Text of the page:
If they are not already, I would recommend that anyone doing film astrophotography take time to do daytime work, or available light long exposures.  The stars are awesome of course, but there's a hell of a universe right next door! 

 

Thanks again Michal.  

 



#20 Nightfly

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Posted 29 September 2020 - 06:49 PM

For daytime and night work, my workhorse is still the venerable Pentax 67.  I have two circa 1990 bodies and many of the lenses for the system.   I have honed down my kit to what can fit in a small pack.  One 67 body with non-metered prism with 55-100 zoom attached.  Two additional lenses, the 45/4 and 200/4, both SMC 67 versions. A light meter and film rounds off the pack.  I use various tripods.  For maximum stability at night, I use the Manfrotto 475B with 229 pan-tilt head.  Heavy, but solid. 

 

The Toyo-Field 45AR kit features three lenses.  A 90, 150, and 210.  All good glass, as most LF lenses are.  The bag is big as it holds all these plus film holders, dark cloth, loupe, and other accessories. 

 

Some recent day work with the 67 and 4x5.  Click to enlarge and find more information. 

 

 
 
 
 

 

I really enjoy abstract work mostly.  Schoodic Point is close by and world class as far as photography venues go.

 

Developing the films is a joy.  Seeing those still wet images never gets old.  A well exposed negative contains a wealth of detail, contrast, and tones.

 

 


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#21 CharlieB

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Posted 07 October 2020 - 05:56 AM

Folks, as fantastic as these photos are, this is a forum about film astrophotography.  Please keep to that subject.  Thanks.

 

Charlie



#22 Michal1

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Posted 08 October 2020 - 03:53 PM

What has happened with the photos? I hope that this inspiring thread was not damaged by moderators.



#23 TxStars

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Posted 09 October 2020 - 02:02 PM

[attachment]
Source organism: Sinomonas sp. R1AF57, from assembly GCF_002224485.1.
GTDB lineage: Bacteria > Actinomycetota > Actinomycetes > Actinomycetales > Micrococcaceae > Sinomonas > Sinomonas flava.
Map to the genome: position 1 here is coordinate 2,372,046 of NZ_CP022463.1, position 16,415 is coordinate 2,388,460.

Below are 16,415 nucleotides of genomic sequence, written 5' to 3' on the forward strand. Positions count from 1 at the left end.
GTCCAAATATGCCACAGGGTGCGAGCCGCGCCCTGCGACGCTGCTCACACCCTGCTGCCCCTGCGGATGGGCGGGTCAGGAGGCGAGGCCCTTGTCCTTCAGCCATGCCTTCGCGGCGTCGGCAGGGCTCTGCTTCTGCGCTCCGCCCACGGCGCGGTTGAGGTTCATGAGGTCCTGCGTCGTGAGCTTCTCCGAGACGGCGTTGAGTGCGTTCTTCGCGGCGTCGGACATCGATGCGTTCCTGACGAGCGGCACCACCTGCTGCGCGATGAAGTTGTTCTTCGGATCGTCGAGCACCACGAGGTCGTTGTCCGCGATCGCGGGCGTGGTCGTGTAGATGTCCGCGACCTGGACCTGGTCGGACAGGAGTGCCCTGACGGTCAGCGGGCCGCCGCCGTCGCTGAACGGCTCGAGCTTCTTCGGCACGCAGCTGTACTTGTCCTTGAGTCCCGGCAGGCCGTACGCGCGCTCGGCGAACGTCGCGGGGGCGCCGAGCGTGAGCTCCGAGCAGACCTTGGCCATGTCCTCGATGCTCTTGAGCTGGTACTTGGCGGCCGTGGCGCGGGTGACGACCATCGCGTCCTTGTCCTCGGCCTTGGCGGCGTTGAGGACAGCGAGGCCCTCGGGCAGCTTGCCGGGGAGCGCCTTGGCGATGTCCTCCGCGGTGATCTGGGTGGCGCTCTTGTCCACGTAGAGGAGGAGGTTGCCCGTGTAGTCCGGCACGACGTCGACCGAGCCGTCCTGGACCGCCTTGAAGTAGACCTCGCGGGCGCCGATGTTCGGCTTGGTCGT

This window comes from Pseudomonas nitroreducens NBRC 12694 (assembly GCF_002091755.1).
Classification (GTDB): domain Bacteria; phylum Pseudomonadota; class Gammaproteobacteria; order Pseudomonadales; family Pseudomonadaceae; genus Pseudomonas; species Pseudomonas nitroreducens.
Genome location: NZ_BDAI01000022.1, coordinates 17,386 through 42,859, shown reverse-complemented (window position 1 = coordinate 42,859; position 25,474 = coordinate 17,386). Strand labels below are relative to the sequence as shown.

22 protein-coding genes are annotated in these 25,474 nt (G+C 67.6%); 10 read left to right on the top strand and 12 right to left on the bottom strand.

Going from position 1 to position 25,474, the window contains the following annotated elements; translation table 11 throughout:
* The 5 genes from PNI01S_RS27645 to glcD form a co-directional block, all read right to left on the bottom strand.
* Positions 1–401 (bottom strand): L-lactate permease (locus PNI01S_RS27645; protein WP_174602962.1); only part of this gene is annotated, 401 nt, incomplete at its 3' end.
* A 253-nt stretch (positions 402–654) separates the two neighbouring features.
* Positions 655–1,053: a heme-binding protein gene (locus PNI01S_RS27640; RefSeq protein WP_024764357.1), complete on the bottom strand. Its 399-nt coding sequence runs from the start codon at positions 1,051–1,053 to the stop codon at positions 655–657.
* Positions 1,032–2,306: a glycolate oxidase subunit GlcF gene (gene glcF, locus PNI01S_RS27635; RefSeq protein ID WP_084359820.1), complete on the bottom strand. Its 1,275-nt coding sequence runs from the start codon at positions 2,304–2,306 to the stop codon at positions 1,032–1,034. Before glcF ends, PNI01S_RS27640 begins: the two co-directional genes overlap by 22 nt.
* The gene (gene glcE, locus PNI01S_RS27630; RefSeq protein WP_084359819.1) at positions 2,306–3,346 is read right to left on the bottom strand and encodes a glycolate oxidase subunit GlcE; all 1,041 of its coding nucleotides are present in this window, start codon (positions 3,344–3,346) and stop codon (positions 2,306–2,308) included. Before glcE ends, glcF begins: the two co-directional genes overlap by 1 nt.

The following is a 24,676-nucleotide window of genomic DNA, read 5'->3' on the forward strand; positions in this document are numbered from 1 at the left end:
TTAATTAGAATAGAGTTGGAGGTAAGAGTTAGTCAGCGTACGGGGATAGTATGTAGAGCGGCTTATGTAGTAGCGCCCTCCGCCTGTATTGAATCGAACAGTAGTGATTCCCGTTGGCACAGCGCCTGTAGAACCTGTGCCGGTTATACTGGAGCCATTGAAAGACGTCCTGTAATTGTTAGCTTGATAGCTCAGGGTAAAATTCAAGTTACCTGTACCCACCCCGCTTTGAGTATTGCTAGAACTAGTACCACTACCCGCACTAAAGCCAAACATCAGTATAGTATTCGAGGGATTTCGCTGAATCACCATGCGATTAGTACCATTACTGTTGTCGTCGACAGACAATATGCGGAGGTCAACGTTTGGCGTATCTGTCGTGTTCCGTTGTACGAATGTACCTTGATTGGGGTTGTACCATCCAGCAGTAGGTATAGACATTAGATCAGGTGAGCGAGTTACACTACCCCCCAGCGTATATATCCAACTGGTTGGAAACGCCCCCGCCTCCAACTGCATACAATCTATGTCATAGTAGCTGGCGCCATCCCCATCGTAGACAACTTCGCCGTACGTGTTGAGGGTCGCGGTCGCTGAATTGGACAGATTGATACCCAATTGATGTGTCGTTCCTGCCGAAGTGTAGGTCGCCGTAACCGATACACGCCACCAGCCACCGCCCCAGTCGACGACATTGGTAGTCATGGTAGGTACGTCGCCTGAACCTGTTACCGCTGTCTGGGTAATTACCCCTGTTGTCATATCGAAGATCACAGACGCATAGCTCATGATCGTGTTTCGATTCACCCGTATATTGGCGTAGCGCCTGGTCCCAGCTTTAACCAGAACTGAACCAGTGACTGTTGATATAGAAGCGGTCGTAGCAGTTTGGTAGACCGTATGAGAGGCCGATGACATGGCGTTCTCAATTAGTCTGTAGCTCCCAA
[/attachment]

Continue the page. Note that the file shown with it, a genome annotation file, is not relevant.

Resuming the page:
As one of the 20 or so film users I too hope nothing has happened to the images in this thread..



#24 Nightfly

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Posted 09 October 2020 - 08:33 PM

What has happened with the photos? I hope that this inspiring thread was not damaged by moderators.

 

As one of the 20 or so film users I too hope nothing has happened to the images in this thread..

Thank you for the concern guys.  Don't blame the moderator.  I deleted the images,  all my images on CN,  but have decided (for now) to leave the thread up.  A shell, if you will.  

 

I plan on restoring the work (text with the images) in a blog post, where it should be.  

 

We were all told years ago, by a different moderator, that this forum is for us users.  We were also told that this forum can be precisely what we want it to be.  Such was the precarious state of film use at the time.  

 

I included daytime (non astro) images in my last post. A slap on the wrist resulted.  As an artist I need total flexibility in conveyance of my work.  This is not the place to do that.  Even the original content, which included landscapes under moonlight could be a stretch for calling them astrophotographs!  That being said, my early Moonlight Series was featured in the juried exhibit Starstruck - The Fine Art of Astrophotography !   

 

I made the decision to relocate my images.  I had a repository of over thirty images.  My best work showcased in the member galleries here on CN.  Removing them also removed the images in the post.  

 

This is a small member forum.  It's amazing it still exists.  The last of its kind I believe.  Film is making a resurgence however. CN is no longer the best place to showcase my work and I'll miss posting images for my friends here to see.

 

I've grown far past the title - astrophotographer.  Indeed, I am enjoying much beyond photography itself.   I'll be participating in online article writing for Emulsive.org and other online magazines.  It's time for a bigger audience.   Perhaps you will see them in your news feeds.

 

I wish you all clear skies, and good guiding!  Don't give up on film.  At its best, it offers an alternative.  Not just in how it looks, but how photography is practiced.  In a crazy world, the extra attention it requires is a welcome relief from the fast pace driving at us all.

 

Ad Astra

 

Jim


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#25 Jerry Lodriguss

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Posted 31 October 2020 - 09:16 PM

>>The results of which are nothing short of spectacular. <<

What happened to the image, or link to the image?

Jerry